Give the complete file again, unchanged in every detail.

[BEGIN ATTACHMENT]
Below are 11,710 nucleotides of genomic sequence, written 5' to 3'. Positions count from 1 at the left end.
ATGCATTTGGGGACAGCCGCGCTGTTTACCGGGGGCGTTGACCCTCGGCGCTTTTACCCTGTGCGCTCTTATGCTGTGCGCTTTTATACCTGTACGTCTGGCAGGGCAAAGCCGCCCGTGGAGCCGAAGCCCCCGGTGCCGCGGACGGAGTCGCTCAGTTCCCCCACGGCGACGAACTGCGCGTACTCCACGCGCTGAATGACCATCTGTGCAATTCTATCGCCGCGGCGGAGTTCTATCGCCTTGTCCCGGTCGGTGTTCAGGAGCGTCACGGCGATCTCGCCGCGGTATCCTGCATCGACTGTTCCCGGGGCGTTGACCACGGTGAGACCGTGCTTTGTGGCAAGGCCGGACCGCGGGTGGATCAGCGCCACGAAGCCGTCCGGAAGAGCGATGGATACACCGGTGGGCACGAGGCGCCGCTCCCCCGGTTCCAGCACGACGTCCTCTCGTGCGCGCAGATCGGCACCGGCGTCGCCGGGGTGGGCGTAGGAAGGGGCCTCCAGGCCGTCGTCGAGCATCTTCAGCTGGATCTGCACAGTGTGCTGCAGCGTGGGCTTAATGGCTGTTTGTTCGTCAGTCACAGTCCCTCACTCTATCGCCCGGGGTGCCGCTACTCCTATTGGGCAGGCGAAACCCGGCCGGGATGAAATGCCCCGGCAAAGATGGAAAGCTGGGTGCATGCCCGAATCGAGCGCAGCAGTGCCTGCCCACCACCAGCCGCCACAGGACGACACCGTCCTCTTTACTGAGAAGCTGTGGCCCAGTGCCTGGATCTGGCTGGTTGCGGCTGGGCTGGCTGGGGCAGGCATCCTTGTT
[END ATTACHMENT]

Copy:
Below are 11,710 nucleotides of genomic sequence, written 5' to 3'. Positions count from 1 at the left end.
ATGCATTTGGGGACAGCCGCGCTGTTTACCGGGGGCGTTGACCCTCGGCGCTTTTACCCTGTGCGCTCTTATGCTGTGCGCTTTTATACCTGTACGTCTGGCAGGGCAAAGCCGCCCGTGGAGCCGAAGCCCCCGGTGCCGCGGACGGAGTCGCTCAGTTCCCCCACGGCGACGAACTGCGCGTACTCCACGCGCTGAATGACCATCTGTGCAATTCTATCGCCGCGGCGGAGTTCTATCGCCTTGTCCCGGTCGGTGTTCAGGAGCGTCACGGCGATCTCGCCGCGGTATCCTGCATCGACTGTTCCCGGGGCGTTGACCACGGTGAGACCGTGCTTTGTGGCAAGGCCGGACCGCGGGTGGATCAGCGCCACGAAGCCGTCCGGAAGAGCGATGGATACACCGGTGGGCACGAGGCGCCGCTCCCCCGGTTCCAGCACGACGTCCTCTCGTGCGCGCAGATCGGCACCGGCGTCGCCGGGGTGGGCGTAGGAAGGGGCCTCCAGGCCGTCGTCGAGCATCTTCAGCTGGATCTGCACAGTGTGCTGCAGCGTGGGCTTAATGGCTGTTTGTTCGTCAGTCACAGTCCCTCACTCTATCGCCCGGGGTGCCGCTACTCCTATTGGGCAGGCGAAACCCGGCCGGGATGAAATGCCCCGGCAAAGATGGAAAGCTGGGTGCATGCCCGAATCGAGCGCAGCAGTGCCTGCCCACCACCAGCCGCCACAGGACGACACCGTCCTCTTTACTGAGAAGCTGTGGCCCAGTGCCTGGATCTGGCTGGTTGCGGCTGGGCTGGCTGGGGCAGGCATCCTTGTT